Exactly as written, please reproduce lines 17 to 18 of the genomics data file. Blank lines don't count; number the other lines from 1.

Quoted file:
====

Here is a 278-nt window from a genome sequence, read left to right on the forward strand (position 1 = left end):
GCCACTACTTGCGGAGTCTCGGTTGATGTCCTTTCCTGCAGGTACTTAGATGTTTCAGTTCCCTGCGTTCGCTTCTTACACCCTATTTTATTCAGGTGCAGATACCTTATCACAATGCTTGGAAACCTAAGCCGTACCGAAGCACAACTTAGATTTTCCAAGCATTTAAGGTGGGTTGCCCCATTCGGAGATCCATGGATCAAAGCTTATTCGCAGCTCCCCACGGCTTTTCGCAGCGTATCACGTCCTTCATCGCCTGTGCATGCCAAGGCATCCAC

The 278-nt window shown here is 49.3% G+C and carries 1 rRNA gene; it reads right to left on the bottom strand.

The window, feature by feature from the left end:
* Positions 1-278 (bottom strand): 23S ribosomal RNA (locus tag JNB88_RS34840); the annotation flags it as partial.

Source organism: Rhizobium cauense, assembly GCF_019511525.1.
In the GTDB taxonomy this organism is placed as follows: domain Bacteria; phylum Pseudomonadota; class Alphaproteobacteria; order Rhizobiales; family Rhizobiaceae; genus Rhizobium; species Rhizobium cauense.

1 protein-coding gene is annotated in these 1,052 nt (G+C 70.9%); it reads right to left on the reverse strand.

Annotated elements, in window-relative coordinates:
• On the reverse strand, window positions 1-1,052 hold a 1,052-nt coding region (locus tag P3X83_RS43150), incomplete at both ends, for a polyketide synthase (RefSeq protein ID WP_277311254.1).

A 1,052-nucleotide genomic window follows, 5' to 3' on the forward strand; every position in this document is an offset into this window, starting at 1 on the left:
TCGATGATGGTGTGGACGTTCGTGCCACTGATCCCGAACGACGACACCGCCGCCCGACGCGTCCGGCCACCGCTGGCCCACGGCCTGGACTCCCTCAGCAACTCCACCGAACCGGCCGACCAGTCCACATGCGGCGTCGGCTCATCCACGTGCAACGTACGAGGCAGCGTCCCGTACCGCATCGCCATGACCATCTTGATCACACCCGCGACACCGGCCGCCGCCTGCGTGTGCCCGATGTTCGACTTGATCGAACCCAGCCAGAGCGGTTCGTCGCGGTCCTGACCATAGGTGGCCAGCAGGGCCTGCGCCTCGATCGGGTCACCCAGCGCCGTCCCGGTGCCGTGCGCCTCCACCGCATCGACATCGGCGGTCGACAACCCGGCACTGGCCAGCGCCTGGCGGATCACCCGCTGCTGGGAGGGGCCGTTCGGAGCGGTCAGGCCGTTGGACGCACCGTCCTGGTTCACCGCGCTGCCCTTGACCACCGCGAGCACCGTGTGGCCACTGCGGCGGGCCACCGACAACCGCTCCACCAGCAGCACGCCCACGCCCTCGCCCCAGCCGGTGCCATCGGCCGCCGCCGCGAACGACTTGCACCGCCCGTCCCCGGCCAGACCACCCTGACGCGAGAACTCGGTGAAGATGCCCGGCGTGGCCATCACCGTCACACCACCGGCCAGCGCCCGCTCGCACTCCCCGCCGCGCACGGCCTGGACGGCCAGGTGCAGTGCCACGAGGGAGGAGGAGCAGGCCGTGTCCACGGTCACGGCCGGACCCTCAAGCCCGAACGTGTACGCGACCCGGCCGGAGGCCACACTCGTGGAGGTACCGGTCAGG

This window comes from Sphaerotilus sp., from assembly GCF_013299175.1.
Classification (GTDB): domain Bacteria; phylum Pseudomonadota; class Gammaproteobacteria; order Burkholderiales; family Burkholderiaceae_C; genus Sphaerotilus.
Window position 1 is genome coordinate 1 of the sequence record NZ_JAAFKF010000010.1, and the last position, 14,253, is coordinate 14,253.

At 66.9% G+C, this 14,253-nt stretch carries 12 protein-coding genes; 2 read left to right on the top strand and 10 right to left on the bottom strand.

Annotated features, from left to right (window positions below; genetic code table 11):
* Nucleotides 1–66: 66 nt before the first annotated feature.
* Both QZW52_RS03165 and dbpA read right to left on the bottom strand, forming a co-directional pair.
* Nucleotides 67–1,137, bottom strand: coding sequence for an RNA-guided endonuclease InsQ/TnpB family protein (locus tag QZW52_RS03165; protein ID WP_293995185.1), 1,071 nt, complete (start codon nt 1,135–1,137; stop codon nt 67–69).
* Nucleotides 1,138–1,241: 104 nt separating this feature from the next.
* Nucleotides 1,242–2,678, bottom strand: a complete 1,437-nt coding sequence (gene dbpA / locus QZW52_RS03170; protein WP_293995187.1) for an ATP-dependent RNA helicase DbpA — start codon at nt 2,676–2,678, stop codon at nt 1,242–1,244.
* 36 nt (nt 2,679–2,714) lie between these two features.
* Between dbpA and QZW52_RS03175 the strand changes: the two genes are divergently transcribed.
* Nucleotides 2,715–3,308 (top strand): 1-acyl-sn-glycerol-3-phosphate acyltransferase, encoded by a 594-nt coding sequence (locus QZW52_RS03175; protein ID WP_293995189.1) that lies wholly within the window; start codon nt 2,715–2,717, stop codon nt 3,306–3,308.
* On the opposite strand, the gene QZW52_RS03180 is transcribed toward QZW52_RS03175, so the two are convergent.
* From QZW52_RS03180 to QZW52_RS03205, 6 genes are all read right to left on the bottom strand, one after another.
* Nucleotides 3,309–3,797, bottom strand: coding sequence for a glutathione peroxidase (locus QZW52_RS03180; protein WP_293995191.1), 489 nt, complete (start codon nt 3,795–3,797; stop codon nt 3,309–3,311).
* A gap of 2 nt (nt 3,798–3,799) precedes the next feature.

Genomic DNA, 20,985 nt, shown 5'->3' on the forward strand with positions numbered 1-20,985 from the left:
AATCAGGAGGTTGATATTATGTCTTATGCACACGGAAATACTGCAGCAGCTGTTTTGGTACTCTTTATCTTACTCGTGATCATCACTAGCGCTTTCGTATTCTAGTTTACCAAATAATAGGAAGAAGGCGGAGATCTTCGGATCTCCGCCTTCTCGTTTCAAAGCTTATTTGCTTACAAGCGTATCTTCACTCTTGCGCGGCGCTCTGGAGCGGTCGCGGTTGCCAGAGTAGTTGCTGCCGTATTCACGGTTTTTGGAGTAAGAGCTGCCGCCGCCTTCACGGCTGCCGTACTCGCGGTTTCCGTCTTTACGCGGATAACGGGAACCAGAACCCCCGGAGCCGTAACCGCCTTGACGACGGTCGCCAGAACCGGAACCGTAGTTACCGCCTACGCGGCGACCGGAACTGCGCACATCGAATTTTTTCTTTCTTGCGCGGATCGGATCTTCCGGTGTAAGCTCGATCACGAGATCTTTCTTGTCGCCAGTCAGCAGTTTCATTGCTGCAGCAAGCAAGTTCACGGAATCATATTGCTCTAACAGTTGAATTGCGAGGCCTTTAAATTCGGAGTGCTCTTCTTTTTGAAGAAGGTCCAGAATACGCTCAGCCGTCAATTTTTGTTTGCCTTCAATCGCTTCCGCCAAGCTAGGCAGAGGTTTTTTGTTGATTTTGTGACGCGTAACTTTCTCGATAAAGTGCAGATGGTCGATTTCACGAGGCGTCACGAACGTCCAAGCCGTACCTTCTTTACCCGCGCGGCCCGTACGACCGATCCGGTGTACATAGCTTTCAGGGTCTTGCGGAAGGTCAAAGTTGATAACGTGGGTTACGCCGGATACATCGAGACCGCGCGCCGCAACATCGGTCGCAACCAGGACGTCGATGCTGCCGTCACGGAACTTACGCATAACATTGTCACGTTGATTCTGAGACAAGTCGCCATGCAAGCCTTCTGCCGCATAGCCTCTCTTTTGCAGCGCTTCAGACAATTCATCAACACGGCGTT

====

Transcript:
Annotated features, from left to right (window positions below; genetic code table 11):
* Nucleotides 1–66: 66 nt before the first annotated feature.